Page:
Mon, September 23, 2013

Shocking Olympic judo bronze for Antoine Valois-Fortier

By ALAIN, BERGERON, QMI Agency


Canada's Antoine Valois-Fortier celebrates after defeating Travis Stevens of the U.S. during their men's 81 kg bronze medal match at the London 2012 Olympic Games, July 31, 2012. (DARREN STAPLES/Reuters)

LONDON - Nathalie Valois and Stephane Fortier registered their little Antoine in judo class back when he was four so he could channel his energy. His surprising bronze medal Tuesday at the London Games showed their idea paid off.

Sporting a bloodied judogi, Antoine Valois-Fortier, with a victory against the American Travis Stevens, joyously ended a full and intense workday. This also soothed the Canadian judo team, which had been in dire need of good news since the Games began.

“Frankly, I don’t really know what’s going on,” said the first Canadian judo medallist since the silver won in 2000 by Nicholas Gill, his coach. “I think I won’t realize (the impact of the medal) until the next few days.”

The 22-year-old athlete brushed aside some heavyweights of the sport to earn his medal. He eliminated the 2008 Olympic champion, Elnur Mammadli of Azerbaijan. He followed by dispatching England’s Euan Burton, the crowd favourite and double bronze medallist in the world championships. Then he beat Srdjan Mrvaljevic of Montenegro.

In the quarter-finals, his defeat of Russian Ivan Nifontov forced him to go to repechage, during which he beat Argentinian Emmanuel Lucenti and finally Stevens, of the U.S.

“I knew he was able to fight five or six times in the same day, against high-ranking opponents. He still had to do that on the right day,” Gill said as he stood next to the athlete.

Winning five out of six fights in the Olympic battlefield, Valois-Fortier immediately recalled his 13 months away from the tatami because of a double disk herniation. He couldn’t even tie his shoes during a training camp in Germany in 2009.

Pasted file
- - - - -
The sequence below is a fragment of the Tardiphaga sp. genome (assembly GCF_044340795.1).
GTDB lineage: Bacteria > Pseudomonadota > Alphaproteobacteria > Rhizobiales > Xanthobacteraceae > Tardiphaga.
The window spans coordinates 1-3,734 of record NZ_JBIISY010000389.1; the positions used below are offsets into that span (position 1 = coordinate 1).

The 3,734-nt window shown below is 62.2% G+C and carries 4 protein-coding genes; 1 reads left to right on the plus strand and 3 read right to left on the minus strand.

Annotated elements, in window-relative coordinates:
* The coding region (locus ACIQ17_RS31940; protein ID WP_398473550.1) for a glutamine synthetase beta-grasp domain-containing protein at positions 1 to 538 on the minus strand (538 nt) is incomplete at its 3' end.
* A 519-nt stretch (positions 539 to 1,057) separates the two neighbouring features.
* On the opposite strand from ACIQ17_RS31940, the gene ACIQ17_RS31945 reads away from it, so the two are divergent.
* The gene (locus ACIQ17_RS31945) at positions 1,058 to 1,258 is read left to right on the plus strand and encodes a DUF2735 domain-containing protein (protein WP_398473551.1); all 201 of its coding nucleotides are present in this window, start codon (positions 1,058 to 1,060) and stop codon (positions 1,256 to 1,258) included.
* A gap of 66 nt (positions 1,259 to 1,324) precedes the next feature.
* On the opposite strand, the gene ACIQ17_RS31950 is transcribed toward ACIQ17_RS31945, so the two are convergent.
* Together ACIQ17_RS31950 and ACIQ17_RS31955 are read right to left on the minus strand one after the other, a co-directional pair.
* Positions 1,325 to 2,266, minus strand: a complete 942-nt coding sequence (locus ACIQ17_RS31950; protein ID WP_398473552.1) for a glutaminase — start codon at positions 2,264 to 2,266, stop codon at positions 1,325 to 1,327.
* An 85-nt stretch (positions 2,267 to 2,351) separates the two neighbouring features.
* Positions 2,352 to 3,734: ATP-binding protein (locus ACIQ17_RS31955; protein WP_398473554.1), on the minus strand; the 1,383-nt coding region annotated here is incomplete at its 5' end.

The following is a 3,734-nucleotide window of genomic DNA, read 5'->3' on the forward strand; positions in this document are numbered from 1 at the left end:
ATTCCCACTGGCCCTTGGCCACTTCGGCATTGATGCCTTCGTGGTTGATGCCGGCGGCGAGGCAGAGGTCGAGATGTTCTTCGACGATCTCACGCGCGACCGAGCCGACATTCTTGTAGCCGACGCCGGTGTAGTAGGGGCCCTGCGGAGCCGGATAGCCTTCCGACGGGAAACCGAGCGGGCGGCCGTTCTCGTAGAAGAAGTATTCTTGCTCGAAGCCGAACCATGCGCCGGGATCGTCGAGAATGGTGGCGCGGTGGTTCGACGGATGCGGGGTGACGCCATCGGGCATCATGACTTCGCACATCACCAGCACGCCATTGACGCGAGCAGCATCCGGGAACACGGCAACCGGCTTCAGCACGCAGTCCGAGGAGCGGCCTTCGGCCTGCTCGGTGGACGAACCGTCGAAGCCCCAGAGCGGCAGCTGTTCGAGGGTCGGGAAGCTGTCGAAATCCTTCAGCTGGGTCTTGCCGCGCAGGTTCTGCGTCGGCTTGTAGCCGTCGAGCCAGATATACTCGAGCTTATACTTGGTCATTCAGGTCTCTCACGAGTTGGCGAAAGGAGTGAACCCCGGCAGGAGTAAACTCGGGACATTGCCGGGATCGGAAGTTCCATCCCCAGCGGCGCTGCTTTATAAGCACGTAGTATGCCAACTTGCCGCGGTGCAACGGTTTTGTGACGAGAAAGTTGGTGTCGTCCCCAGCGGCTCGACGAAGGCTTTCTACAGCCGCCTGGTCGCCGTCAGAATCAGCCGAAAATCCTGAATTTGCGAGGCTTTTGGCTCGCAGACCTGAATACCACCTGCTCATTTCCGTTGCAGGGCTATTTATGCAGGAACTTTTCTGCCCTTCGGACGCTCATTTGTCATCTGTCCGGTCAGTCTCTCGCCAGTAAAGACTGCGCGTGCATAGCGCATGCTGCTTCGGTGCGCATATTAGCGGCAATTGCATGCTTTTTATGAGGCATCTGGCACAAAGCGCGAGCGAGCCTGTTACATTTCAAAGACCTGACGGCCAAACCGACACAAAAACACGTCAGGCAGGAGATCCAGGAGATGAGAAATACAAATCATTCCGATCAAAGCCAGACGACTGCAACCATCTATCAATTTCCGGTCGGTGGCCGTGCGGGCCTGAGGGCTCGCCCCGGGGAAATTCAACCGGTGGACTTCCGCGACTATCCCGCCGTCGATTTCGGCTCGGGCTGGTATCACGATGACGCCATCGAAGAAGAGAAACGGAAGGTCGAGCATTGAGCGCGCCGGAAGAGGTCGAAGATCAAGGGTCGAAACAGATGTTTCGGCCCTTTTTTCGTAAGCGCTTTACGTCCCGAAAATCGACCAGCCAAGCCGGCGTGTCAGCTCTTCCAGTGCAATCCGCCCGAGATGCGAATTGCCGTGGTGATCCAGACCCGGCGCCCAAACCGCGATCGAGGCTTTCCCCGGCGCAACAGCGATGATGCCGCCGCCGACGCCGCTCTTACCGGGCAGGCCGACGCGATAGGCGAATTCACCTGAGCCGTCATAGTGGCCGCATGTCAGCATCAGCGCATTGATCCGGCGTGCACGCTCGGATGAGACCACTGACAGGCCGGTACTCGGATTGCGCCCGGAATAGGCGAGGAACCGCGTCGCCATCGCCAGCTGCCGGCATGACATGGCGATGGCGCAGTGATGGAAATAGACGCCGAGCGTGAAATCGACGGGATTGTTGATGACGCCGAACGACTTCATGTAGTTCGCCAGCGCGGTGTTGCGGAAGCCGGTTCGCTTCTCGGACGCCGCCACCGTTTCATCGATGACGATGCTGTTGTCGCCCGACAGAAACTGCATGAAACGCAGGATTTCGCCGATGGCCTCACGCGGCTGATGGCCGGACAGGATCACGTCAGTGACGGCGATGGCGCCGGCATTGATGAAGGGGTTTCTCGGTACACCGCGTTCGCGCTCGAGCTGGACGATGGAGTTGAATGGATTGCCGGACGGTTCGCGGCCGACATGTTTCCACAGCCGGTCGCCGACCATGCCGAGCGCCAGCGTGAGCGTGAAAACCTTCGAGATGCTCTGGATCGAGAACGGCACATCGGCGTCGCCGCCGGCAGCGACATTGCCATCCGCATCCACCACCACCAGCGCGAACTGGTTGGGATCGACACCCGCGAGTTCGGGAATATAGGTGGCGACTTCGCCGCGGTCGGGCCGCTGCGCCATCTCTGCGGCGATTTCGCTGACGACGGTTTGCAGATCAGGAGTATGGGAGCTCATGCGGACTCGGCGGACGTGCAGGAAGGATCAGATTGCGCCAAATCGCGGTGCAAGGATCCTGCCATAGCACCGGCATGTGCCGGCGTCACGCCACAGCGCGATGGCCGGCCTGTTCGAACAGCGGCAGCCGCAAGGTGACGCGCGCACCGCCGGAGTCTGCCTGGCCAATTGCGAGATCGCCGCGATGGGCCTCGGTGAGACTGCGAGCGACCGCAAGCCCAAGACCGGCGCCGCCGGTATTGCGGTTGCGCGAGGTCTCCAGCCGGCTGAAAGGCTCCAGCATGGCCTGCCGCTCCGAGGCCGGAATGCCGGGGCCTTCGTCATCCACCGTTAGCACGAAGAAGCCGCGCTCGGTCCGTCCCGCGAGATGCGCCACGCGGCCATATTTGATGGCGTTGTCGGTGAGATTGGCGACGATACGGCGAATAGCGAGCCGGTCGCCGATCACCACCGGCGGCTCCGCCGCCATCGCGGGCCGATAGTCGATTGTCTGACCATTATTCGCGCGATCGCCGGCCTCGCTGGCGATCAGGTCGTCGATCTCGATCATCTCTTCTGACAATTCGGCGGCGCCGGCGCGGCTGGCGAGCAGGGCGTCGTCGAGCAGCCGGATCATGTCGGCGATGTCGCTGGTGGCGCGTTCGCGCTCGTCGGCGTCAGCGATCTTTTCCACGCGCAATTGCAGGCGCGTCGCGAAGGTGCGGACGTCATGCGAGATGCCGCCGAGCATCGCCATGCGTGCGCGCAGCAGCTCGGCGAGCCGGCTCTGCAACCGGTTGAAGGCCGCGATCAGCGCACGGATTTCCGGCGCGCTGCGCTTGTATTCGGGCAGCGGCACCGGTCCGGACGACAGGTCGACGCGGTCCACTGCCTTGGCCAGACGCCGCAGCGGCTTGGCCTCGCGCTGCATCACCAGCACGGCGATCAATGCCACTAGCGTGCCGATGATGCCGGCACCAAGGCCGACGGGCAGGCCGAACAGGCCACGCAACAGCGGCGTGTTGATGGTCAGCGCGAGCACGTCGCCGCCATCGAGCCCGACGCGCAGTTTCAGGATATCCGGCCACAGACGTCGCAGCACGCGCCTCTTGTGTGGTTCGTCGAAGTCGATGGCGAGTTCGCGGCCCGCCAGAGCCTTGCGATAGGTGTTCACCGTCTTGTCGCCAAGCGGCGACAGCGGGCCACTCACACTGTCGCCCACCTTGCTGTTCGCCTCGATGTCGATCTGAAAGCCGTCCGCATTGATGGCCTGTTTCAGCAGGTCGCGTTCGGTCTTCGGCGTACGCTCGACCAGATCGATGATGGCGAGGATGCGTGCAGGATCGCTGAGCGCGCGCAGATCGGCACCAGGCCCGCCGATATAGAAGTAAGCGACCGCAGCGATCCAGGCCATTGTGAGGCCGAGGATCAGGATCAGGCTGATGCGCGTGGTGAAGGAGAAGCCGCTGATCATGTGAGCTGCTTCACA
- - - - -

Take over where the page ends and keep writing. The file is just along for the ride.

Three years later, he’s standing on the Olympic podium.

“I would never have thought it possible, to go from such a severe injury and realizing my wildest dream,” he said. “I sacrificed so much. I had to give everything I had, every day after my injury, I have to say it paid off in the end.”Canada's Antoine Valois-Fortier won a bronze medal in judo Tuesday in the men's 81-kilogram class.

It was Canada's third medal of the games and second of the day, coming about 15 minutes after divers Rosaline Fillion and Meaghan Benfeito won bronze in the women's 10-metre synchronized platform event.

Valois-Fortier, from Quebec City, won five matches on the day, losing to Russia's Ivan Nifontov in the quarter-final, but working his way back up to the bronze medal match with a win over Emmanuel Lucenti of Argentina in the repechage.

He then worked his way up the ladder and faced Travis Stevens of the United States in the bronze medal match, where he earned a 1-0 victory.

It was Canada's fifth medal all-time in Judo.

This is Valois-Fortier's first Olympic games and the 22-year-old had a very difficult draw but he still won Canada's first Olympic medal in judo since his coach Nicolas Gill won silver at the Sydney Games in 2000.

Valois-Fortier had to fight the world's No. 3-ranked judoka Elnur Mammadli of Azerbaijan, who was the Olympic gold medallist in 2008, in his first match and he pulled off a shocking upset. He then continued to knock off opponents, some of them much higher ranked.